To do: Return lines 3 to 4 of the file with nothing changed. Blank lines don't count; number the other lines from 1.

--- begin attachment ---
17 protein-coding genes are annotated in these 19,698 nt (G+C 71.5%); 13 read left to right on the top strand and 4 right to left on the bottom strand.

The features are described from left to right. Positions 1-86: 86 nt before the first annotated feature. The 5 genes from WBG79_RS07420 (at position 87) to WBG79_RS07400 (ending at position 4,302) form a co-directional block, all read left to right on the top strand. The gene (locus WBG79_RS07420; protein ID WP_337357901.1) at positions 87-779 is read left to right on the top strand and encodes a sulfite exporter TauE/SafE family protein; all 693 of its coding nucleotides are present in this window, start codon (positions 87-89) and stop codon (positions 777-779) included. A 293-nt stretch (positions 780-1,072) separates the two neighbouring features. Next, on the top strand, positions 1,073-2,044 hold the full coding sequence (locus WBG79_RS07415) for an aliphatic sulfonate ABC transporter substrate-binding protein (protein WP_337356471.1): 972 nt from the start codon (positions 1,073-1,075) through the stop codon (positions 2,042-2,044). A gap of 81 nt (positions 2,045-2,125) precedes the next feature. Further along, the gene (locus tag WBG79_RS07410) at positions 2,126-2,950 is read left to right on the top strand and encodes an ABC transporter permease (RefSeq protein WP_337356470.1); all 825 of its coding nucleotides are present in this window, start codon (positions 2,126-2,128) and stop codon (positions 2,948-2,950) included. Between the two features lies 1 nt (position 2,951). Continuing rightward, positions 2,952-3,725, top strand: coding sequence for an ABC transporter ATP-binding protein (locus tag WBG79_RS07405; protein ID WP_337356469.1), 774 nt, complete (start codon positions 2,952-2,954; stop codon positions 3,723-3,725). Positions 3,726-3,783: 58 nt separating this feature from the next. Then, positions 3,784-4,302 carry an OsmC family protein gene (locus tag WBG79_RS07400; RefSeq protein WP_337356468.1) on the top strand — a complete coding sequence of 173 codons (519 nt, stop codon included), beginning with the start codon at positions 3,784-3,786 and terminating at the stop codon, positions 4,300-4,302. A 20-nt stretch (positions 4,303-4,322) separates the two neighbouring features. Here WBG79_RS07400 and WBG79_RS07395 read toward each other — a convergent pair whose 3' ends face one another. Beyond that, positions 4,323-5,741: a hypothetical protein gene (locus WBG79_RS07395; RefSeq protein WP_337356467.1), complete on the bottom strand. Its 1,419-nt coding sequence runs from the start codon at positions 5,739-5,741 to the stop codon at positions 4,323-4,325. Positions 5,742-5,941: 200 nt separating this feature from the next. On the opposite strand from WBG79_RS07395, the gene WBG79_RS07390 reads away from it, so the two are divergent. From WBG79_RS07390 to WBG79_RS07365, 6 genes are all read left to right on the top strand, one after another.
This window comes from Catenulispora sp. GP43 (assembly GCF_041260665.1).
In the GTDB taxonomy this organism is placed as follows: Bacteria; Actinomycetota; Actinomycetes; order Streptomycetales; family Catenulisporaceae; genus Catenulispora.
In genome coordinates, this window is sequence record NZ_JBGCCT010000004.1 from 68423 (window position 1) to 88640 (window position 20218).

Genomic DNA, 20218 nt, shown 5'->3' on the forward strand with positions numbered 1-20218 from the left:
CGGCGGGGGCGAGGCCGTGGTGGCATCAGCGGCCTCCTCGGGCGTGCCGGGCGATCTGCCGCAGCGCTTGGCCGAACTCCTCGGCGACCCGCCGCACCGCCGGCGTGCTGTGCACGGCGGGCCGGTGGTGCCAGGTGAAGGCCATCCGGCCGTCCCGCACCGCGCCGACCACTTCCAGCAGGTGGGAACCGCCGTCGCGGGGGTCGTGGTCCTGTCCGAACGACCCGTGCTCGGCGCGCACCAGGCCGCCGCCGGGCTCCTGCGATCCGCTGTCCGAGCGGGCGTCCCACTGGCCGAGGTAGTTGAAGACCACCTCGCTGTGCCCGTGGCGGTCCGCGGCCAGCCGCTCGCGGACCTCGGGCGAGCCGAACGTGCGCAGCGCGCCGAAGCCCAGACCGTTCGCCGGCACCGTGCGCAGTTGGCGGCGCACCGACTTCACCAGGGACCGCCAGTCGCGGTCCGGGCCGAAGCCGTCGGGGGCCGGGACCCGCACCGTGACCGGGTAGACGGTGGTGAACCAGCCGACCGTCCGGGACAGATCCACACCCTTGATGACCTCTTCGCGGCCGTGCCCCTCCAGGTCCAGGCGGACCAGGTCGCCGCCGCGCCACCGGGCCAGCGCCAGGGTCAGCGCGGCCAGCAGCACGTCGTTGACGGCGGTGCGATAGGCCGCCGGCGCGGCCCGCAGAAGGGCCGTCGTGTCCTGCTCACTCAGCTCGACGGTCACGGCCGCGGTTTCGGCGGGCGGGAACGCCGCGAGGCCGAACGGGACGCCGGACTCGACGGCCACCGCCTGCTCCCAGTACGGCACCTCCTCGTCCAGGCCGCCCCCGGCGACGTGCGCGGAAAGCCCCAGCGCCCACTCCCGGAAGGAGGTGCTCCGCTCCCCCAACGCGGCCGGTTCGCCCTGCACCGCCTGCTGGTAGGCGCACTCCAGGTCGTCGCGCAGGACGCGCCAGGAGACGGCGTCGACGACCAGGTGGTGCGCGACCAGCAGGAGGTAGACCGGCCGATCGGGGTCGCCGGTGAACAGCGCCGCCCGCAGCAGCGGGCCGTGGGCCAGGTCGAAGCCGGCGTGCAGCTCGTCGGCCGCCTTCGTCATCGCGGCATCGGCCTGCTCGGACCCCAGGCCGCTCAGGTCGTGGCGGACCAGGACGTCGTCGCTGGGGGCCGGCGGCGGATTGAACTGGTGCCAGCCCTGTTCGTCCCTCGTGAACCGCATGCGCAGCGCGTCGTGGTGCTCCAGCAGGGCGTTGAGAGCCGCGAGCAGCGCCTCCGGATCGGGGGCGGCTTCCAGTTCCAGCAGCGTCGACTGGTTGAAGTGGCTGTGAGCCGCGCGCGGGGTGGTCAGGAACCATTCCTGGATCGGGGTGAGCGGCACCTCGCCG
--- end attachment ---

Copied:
This window comes from Catenulispora sp. GP43 (assembly GCF_041260665.1).
In the GTDB taxonomy this organism is placed as follows: Bacteria; Actinomycetota; Actinomycetes; order Streptomycetales; family Catenulisporaceae; genus Catenulispora.